Education has also been proved to shape a person’s attitude, making them more patient and risk averse. Lochner and Moretti explain that educated people are patient and ready to wait for future returns (2001). They also tend to be risk averse and thus tend to be cautious about the cost of future punishments. On the other hand, school dropouts are myopic and only think instant result. For example, they view schooling in terms of strict curricula, exhausting tests and foregone earning opportunities, as opposed to how it prepares them for future careers.
Conversely, education has also been found to increase particular forms of crime. There are specific crimes that require skills to implement such as cybercrimes and electronic frauds. These crimes- also referred to as ‘white collar crimes’ are organized by highly qualified professionals. According to Machin et al (2010), education may also increase the earnings from criminal activities while reducing the probability of getting caught since the culprits have a high mastery of the technical procedures involved. It is estimated that a rise in average education level may lead to an associated 11 percent increase in white-collar arrests (Witte & Tauchen, 2004). However, this positive effect of education on crimes is marginally insignificant.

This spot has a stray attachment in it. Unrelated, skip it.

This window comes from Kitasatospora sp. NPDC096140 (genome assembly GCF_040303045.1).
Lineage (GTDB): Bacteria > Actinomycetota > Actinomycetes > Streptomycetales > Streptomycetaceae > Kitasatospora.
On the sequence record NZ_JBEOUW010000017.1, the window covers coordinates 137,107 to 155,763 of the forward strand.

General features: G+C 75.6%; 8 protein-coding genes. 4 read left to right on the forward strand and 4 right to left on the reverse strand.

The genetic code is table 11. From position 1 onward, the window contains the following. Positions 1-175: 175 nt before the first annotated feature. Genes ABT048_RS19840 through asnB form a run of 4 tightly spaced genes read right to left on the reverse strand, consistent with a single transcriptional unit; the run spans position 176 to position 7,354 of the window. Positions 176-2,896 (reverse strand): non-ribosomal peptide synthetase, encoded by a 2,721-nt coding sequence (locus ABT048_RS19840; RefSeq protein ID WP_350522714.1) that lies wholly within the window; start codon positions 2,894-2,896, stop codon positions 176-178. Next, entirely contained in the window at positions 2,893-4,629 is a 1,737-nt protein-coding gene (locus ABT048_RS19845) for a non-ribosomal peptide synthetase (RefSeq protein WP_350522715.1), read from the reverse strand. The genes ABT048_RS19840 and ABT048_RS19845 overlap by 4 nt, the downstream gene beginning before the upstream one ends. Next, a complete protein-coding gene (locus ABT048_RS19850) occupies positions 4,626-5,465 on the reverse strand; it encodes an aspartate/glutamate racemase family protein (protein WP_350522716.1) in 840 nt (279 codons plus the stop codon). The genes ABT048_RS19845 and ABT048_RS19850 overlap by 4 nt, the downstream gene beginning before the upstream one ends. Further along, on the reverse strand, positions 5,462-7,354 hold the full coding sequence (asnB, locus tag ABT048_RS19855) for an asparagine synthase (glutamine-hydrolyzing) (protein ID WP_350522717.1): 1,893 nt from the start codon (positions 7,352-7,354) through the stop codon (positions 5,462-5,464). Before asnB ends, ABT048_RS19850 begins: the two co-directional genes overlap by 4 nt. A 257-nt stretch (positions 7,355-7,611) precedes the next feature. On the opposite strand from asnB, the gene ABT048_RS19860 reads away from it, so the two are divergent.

Education and Crime in the US
The rates of crime in the US have reduced considerably over the last decades. According to the annual Federal Bureau of Investigation’s (FBI) Uniform Crime Report (UCR) the rates of crime in the past 20 years had reduced by half by the 2012 (2013). However, the FBI reports that the prevalence of both violent and property crimes around in the US is alarming. Some states are more prone to crime than others are; in addition, various crimes such as rape, homicide are more prevalent in some states. For example, the homicides with firearms in California were 12 times as much as those reported in Washington in 2012.